I read an article from Beliefnet that I thought my followers could find helpful. The author is Chris Brooks, of whom I know nothing about, but I liked his simple and quick insights. Normally I would just share a link (which I did), but it is harder to navigate the way they set it up as compared to the list form I have below. I will be “On a Boat” for the next week so I won’t be blogging at all. Have a great week!
And yet there are so many passages that make you go “huh?” Over the years I’ve found five questions that can help make any passage “devotional.” These aren’t necessarily quick and easy to apply, but with a little time and thought they can help you get to some of the juicy goodness in a passage.
1. What Does This Tell Me About God?
The nature and character of God is the bedrock on which the scriptures are built. Sometimes you have to look past the details of the text and ask what they tell you about God. Find out what the passage is telling you about God and worship Him anew.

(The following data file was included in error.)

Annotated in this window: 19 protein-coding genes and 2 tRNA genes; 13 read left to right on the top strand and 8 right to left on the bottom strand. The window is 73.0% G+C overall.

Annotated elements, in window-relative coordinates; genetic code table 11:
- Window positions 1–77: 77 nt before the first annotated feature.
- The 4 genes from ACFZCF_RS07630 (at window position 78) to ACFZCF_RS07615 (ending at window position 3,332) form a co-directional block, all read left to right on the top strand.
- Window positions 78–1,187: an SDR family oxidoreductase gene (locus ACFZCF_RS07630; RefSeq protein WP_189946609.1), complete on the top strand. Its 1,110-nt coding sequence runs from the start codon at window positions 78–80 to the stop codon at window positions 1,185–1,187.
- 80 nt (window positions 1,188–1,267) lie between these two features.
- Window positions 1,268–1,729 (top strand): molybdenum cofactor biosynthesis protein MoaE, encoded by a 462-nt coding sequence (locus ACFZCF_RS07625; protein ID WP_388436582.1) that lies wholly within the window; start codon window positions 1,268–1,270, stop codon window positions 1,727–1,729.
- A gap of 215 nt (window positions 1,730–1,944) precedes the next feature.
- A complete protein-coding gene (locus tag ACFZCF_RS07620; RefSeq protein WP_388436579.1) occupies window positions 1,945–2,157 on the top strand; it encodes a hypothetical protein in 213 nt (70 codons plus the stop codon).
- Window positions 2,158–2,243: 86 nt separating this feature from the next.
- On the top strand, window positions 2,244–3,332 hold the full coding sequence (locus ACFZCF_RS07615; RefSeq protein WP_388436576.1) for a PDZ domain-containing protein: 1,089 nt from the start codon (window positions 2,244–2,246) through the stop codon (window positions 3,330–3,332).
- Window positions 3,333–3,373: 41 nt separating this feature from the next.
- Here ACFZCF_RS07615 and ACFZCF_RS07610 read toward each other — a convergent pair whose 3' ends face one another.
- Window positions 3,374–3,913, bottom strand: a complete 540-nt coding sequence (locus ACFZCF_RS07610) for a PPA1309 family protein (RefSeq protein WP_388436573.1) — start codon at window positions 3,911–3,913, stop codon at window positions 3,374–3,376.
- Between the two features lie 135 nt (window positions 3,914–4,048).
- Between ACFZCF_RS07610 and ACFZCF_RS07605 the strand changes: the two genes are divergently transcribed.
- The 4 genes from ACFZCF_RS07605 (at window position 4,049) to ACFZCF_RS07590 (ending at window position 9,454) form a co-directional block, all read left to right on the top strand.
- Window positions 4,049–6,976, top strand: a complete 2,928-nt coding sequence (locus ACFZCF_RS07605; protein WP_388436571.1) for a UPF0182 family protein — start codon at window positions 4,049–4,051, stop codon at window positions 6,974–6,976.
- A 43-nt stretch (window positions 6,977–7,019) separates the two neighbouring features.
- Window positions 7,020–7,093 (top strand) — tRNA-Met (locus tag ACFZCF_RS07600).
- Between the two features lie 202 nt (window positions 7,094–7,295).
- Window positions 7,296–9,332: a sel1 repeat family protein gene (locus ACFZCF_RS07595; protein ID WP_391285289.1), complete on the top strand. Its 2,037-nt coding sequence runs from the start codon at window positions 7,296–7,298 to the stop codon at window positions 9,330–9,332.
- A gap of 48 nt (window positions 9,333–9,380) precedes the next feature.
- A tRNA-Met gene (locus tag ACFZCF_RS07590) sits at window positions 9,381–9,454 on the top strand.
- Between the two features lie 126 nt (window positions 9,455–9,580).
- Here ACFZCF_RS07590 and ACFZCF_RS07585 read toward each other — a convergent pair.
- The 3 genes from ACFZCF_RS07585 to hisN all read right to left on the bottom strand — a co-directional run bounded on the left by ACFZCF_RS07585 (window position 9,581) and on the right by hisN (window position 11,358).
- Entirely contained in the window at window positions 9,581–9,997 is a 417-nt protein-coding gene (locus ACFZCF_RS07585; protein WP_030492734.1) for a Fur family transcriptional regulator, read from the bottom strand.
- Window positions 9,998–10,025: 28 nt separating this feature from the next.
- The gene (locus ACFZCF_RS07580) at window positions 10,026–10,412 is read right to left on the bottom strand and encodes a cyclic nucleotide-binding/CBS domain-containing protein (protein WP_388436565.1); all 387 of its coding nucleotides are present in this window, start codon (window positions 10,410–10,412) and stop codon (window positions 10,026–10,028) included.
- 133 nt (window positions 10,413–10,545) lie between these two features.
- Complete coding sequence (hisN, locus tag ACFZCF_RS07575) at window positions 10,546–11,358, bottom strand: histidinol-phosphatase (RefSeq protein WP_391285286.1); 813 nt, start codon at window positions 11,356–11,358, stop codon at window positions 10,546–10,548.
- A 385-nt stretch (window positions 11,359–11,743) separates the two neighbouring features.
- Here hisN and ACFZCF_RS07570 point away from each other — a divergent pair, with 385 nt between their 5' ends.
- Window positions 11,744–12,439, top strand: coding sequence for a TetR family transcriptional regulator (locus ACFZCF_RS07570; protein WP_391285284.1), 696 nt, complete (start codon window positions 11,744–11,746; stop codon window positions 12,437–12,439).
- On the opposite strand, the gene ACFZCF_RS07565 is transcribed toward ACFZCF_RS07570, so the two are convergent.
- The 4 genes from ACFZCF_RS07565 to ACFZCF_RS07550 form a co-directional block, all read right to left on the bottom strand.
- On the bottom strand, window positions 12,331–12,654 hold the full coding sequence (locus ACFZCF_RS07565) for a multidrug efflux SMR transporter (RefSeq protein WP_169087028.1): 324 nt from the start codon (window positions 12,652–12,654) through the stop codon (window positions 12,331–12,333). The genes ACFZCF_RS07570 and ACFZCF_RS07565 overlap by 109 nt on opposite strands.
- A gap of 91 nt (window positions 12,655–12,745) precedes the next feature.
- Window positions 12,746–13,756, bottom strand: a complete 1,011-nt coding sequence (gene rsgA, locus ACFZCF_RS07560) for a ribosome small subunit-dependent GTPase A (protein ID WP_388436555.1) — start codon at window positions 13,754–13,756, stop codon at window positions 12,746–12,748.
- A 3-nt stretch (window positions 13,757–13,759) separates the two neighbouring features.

Example: Leviticus 10 (Don’t take the easy option and think about God’s “temper.”)
2. What Does This Tell Me About Me or Humans?
The Bible has lots to say about God. It also has a lot to say about human nature (especially my nature). Reflect on what it teaches you about you.
Example: Deuteronomy 13
3. What If It Were Me?
I often read the Bible as if it were on a higher plane, but those events took place in our world. Get down into the details: feel those people’s pain; cry with them; laugh with them. Read the Bible narratives like you would any other story.
Example: Isaiah 6 (At some point you should say, “Ouch!” Reflect on what that teaches you.)
4. How Does This Fit Into the Grand Narrative?
The Bible is one story, from Genesis to Revelation. Each event is part of that over-arching story. Find where the passage you’re reading fits into the grand narrative and you will better understand the passage; you may also see God’s plan in a new light.
Example: Joshua 8
5. Is There Anything I Need to Know, Stop, Change, or Do?
This comes straight out of 2 Timothy 3:16. Every passage should tell you at least one of these things. (Be careful not to stop at “know” too often; that’s an easy cop-out.) The epistles are obvious, but the narratives are God-breathed too. Look for the insight, for the example, or for the warning in historical and prophetic passages.
Example: Amos 2:6-16
Take It One Question at a Time
Ask these questions one at a time until one of them reveals a truth upon which you can meditate or worship or which you can apply to change your life.